We have community places to exercise, to drink, to eat, to worship… why not a place to get together and tackle the quiet job of writing? To this end I propose such a space. Call it Study Hall. My first version was in Lidia Yuknavitch’s Temporal Writing space in downtown Portland. It took place Tuesday nights and ran from five until ten in the evening. And it was packed. As many as thirty writers — our capacity — sat at long tables or flopped on couches, and they wrote the entire time. At closing I had to kick people out.
More recently I’ve run Study Hall at the Day Theater2, where on Thursday nights a crowd works in silence from 6:00 until 9:30. It’s not perfect. A Zumba class pounds away in the hall above us until 6:40, but after that things quiet down. No one pays to attend. I cover the rent. We sit distant from one another. Proximity to others makes writing okay. Makes it not a lonely waste of our lives. What matters most is that people write their awful first drafts. They edit. They proofread. They produce work.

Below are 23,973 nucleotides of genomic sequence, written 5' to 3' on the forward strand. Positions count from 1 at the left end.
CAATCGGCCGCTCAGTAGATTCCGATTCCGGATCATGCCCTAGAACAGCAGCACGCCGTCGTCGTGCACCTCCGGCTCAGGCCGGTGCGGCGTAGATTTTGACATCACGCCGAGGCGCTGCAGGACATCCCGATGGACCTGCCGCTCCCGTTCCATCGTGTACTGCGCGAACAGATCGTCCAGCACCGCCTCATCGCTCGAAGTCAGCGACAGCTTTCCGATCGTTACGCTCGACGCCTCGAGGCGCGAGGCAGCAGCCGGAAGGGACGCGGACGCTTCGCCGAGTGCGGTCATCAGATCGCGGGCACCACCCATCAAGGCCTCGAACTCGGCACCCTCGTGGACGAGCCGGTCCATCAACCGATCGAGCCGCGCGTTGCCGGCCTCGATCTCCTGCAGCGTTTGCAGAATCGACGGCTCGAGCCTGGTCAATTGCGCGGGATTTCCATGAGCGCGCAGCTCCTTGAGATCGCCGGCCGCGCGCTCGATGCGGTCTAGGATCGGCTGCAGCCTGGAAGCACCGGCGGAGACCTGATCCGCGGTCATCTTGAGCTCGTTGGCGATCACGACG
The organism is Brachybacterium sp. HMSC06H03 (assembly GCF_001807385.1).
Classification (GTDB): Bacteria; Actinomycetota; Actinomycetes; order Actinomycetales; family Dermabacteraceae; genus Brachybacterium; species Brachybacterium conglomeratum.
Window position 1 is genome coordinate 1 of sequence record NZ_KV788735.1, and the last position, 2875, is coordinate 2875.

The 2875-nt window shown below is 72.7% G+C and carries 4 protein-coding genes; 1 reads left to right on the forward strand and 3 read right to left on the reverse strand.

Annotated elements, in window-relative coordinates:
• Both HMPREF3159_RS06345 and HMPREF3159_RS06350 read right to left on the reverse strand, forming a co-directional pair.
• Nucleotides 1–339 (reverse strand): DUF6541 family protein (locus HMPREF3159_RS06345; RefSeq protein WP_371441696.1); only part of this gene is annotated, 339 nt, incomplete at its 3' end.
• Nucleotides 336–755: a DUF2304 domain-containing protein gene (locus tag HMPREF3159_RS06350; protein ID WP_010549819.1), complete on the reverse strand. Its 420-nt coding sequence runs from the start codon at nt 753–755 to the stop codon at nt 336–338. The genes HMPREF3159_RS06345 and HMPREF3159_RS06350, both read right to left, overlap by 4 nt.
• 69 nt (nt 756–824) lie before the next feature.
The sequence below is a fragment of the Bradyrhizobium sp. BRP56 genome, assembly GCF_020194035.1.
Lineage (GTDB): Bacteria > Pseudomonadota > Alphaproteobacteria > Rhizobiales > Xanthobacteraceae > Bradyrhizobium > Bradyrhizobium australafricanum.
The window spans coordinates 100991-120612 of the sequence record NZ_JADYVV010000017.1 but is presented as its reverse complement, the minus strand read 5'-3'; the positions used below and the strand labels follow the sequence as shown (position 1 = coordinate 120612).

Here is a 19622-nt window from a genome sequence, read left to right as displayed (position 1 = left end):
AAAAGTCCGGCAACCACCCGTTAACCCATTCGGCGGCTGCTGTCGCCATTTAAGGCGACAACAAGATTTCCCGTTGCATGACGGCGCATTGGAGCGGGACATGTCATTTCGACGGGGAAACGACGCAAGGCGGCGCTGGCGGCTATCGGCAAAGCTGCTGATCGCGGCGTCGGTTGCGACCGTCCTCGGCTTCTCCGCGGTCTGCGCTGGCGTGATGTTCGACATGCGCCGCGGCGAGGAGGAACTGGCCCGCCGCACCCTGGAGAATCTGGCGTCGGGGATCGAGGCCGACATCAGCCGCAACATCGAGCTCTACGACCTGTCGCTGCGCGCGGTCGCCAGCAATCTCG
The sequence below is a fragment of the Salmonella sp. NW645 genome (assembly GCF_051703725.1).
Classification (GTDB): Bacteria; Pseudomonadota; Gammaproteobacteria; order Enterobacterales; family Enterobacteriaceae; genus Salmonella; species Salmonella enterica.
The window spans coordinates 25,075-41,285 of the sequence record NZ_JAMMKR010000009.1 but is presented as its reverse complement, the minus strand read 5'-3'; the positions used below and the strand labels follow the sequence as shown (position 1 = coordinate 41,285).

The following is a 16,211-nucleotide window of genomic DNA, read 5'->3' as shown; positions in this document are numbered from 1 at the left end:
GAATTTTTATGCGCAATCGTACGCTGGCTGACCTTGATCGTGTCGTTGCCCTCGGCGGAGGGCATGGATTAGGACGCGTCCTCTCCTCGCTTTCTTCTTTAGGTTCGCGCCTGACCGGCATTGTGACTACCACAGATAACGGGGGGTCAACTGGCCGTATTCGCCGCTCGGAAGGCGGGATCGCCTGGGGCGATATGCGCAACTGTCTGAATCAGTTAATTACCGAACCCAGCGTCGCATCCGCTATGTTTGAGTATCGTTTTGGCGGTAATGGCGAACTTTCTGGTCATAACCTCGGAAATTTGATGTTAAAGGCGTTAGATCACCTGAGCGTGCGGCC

As Tom Spanbauer used to teach, “Ninety-nine percent of what any workshop does is simply give people the permission to write.” At Study Hall there are no dirty dishes calling. No on-demand streaming television shows. There is only you and the work you bring to do, and a lot of people doing likewise.
It’s a place where you are not alone. But a place where you can still hear the words in your head. Rather than spend the evening alone watching stories produced for mass market television, people will have the option of coming together to create their own visions.
With subscription fees from this site, I plan to rent a larger space that can be open more days and more hours. I’ll open the doors for more people to come and go as their schedules allow. Thinking even bigger, it would be great to sponsor similar Study Halls in other cities. In this world of constant noise and distraction, my vision is to give people a clean, well-lighted place. Picture it: A comfortable space where writers can find other writers doing what the noisy, flashy world doesn’t support — writing.